Those on the court and in the state’s legal community worried the incident would leave the court unable to function, but instead that situation ushered in a new era of professionalism for the judiciary.

Following the Pivarnik-Shepard issue, the Indiana courts wouldn’t see another anti-retention effort of that caliber until this year.

Barnes

On May 12, a split Supreme Court issued a ruling in Richard L. Barnes v. State, No. 82S05-1007-CR-343, holding that a person must use the civil court process for redress against unlawful police action instead of trying to resist in any way. Justice Steven David wrote the decision, becoming the focal point for the public outcry that has followed.


courts03-15col.jpg (IL Photo/ Eric Learned)

National media attention zeroed in on Indiana criticizing the broad ruling, and in the week following that decision the state police were called to investigate potential threats made to the court by phone and email.

A “Stand Up for your Fourth Amendment Rights” rally drew about 300 people to the front steps of the Indiana Statehouse to protest the decision, and dozens made signs or banners displaying messages such as “Justice David is an Enemy of the Constitution” while others waved American flags and copies of the U.S. Constitution. A political action committee and a Facebook page have been created with the goal of recalling Justice David, who was appointed to the court last fall and will face an initial retention vote in 2012.

What happens next depends on the case and how long the public outcry continues.

Indiana University Maurer School of Law professor Charlie Geyh, a national expert on judicial independence, said the initial reaction could play into the final result, depending on what the court does next.

“Judges make tough decisions and this is a result of them having to make one of those on a tough issue,” he said. “If I was a member of the majority, I’d think long and hard about changing views even slightly because it might look like you’re caving because of the public response. Judicial independence could take a shot in the face even if it didn’t factor in, but it looks like it did. That puts this whole notion of rehearing in a more precarious position.”•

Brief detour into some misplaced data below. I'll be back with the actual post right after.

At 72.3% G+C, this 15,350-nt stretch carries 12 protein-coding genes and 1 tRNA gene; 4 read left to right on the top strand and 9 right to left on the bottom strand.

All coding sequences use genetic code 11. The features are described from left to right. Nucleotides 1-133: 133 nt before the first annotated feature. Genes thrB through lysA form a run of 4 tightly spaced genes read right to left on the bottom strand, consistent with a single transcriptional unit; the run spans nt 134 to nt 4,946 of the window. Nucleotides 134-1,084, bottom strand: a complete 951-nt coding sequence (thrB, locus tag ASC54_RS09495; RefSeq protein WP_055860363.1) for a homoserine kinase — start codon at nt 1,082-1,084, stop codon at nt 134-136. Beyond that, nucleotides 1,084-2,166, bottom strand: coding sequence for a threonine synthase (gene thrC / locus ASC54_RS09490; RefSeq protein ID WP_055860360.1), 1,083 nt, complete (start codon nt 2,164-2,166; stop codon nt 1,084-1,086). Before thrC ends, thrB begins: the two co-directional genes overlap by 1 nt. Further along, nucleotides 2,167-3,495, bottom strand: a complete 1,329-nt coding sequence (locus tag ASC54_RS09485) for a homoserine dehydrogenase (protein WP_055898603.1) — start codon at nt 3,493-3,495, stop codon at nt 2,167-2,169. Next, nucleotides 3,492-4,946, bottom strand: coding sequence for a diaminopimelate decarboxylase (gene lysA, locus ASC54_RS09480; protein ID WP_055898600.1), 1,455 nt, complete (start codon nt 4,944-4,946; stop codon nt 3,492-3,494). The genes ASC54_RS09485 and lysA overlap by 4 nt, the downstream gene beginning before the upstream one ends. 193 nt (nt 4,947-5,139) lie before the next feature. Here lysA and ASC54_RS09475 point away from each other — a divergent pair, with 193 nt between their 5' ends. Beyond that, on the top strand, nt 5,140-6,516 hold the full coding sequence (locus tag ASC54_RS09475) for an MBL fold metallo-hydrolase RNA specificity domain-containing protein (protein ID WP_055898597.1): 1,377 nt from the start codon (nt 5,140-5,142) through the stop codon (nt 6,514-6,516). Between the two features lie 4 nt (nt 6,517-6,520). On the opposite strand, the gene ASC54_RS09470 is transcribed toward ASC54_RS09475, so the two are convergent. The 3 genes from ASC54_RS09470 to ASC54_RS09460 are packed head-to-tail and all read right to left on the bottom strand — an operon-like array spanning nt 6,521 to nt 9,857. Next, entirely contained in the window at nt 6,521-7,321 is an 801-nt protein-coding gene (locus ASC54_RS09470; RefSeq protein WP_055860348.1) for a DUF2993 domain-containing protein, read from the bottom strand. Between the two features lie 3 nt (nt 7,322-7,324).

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  • Remember a guy named Hamilton?
    Nor does this conclusion by any means suppose a superiority of the judicial to the legislative power. It only supposes that the power of the people is superior to both; and that where the will of the legislature, declared in its statutes, stands in opposition to that of the people, declared in the Constitution, the judges ought to be governed by the latter rather than the former. They ought to regulate their decisions by the fundamental laws, rather than by those which are not fundamental.

    - The Federalist Papers
  • Judicial Independence? Or infallibility?
    I wonder if the editors and writers for Indiana Lawyer have ever stopped to consider that when the public responds negatively to a judge's decision, it might be because the decision is actually wrong. Judicial independence should not be interpreted as judicial infallibility. Perhaps some in the legal community need to learn the difference.
  • King John was "independent" too
    In Barnes they are taking common law rights away and the public righteously has condemned this judicial activism and abrogation of civil liberties.
  • overlooked statute must be a factor on rehearing
    It is indeed to be expected that the Justices in the Barnes majority will be reluctant to look as if they are "caving" to public pressure. However, the fact that a pertinent statute was overlooked requires reexamination of the cause, regardless of appearances.

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  1. OK, take notice. Those wondering just how corrupt the Indiana system is can see the picture in this post. Attorney Donald James did not criticize any judges, he merely, it would seem, caused some clients to file against him and then ignored his own defense. James thus disrespected the system via ignoring all and was also ordered to reimburse the commission $525.88 for the costs of prosecuting the first case against him. Yes, nearly $526 for all the costs, the state having proved it all. Ouch, right? Now consider whistleblower and constitutionalist and citizen journalist Paul Ogden who criticized a judge, defended himself in such a professional fashion as to have half the case against him thrown out by the ISC and was then handed a career ending $10,000 bill as "half the costs" of the state crucifying him. http://www.theindianalawyer.com/ogden-quitting-law-citing-high-disciplinary-fine/PARAMS/article/35323 THE TAKEAWAY MESSAGE for any who have ears to hear ... resist Star Chamber and pay with your career ... welcome to the Indiana system of (cough) justice.